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Public education advocates urge state lawmakers to pass severance tax

07/09/2014 08:20PM, Published by ACL, Categories: In Print, Schools



Leaders of organizations that work to ensure public schools provide a quality education for all children have urged the General Assembly to reject a “cuts-only” state budget. They urged passage of severance tax on natural gas production and other measure to raise revenue to prevent further damage to students and school districts.

The state’s $1.5 billion budget deficit has once again put education funding in jeopardy. Increases in funding proposed by Gov. Tom Corbett, including $271 million in new funding for basic and special education -- increases that school districts have already built into their budgets -- may not be funded. On average, less than 50 percent of funding cuts enacted in 2011 have been restored, and costs for districts continue to rise. If the General Assembly does not raise new revenue, school districts will have to impose additional layoffs, make further cuts to essential academic programs, and raise local property taxes.

Legislators have a choice: Continue cuts, leading to fewer teachers, larger classes, fewer programs and higher property taxes; or enact a 5 percent tax on natural gas drilling and use the revenue to begin to restore public school budgets as the governor promised.

Jim Buckheit, of the Pennsylvania Association of School Administrators, said, “Public schools are hurting. It is time for the General Assembly to meet its Constitutional obligation of providing for a thorough and efficient system of public education that serves the needs of the commonwealth by providing adequate and equitable state funding to support that system. Enactment of a modest natural gas extraction tax to support public schools would be an important first step towards meeting that obligation.”

A survey released by the Pennsylvania Association of School Administrators and the Pennsylvania Association of School Business Officials chronicles the damage caused by state funding cuts. The survey found:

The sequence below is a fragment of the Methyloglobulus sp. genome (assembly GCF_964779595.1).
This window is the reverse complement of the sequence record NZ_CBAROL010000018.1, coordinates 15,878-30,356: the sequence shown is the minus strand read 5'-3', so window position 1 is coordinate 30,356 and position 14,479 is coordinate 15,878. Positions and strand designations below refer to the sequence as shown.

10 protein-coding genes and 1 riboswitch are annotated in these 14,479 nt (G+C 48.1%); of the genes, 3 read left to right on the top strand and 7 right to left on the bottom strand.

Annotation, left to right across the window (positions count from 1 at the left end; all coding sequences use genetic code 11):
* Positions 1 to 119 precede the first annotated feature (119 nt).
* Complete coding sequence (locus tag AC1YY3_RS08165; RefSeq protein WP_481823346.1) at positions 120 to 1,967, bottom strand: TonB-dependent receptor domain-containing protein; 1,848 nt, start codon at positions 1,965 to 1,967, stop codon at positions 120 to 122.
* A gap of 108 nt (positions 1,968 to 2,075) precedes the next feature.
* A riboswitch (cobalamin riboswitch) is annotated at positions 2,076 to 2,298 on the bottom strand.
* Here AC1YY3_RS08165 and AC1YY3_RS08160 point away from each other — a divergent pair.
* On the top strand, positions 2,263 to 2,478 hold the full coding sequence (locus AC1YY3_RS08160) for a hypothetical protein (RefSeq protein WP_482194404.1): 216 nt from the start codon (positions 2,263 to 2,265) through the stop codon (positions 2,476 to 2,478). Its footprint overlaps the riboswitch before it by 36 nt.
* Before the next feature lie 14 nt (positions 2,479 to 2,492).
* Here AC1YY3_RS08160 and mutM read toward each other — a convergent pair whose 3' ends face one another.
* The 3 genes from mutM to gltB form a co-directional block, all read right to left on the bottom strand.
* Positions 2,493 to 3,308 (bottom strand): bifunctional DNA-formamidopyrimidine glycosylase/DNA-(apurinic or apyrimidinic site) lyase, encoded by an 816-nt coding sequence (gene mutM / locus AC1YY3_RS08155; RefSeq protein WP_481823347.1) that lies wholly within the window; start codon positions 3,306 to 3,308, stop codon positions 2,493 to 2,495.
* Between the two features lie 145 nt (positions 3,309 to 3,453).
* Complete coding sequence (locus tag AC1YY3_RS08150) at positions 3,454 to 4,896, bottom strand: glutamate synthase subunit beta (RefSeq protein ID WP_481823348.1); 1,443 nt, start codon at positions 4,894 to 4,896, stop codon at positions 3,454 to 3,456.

-- About 75 percent of school districts expect to increase local property taxes during the next school year;

-- Local revenues make up a growing majority of school funding in almost every region in Pennsylvania;

-- Ninety percent of districts have reduced staff, with more than 40 percent laying off teachers;

-- Even with the restoration of some funding included in the governor’s budget proposal, more than half of the school districts plan to eliminate or reduce 370 academic

programs during the next school year. This is on top of the 783 programs eliminated since 2010-11;

-- More than a third of districts plan to cut, reduce or charge students fees to participate in 220 extracurricular and sports programs;

-- Sixty four percent of school districts have increased class sizes, especially in elementary schools, since 2010-11; 

-- About 75 percent of school districts expect to see increased costs because of state mandates.

“The revenue from the natural gas resource should be reinvested back into Pennsylvania’s children to boost its economy over the long term,” said Sharon Ward, executive director of the Pennsylvania Budget and Policy Center. “The alternative to the severance tax is higher local property taxes and lower-performing schools.”

Steve Robinson, senior director of communications for the Pennsylvania School Boards Association, said, "Pennsylvania must stand firm with its obligation to fully fund public education. We urge the General Assembly to adopt a budget that maintains the Governor’s proposed increases for basic and special education. In light of projected revenue shortfalls this year, we encourage consideration of ways to preserve this funding through additional income sources."

“Thirty-two of 35 school districts in Bucks and Montgomery counties are increasing property taxes once again this year, for the fourth year in a row. Philadelphia has also raised taxes four times to help pay for its schools. Even with those increases the district is still looking at cutting additional teaching positions and increasing class size to 41 in high schools,” said Donna Cooper of Public Citizens for Children and Youth, a child advocacy organization based in southeastern Pennsylvania. “Years of state disinvestment in schools is putting our children’s future in peril. We must change direction by adopting a budget that invests the revenues from the Marcellus shale in our schools.”

"Essential programs and personnel have already been cut in school districts throughout the state -- counseling services, nurses, librarians,” said Rhonda Brownstein, director of the Education Law Center of Pennsylvania. “Further cuts would devastate our schools and communities. The state must step up and ensure our students are safe and have equal opportunities to learn."


The Pennsylvania Budget and Policy Center is a non-partisan policy research project that provides independent analysis on state tax, budget and related policy matters, with attention to the impact of current or proposed policies on working families.


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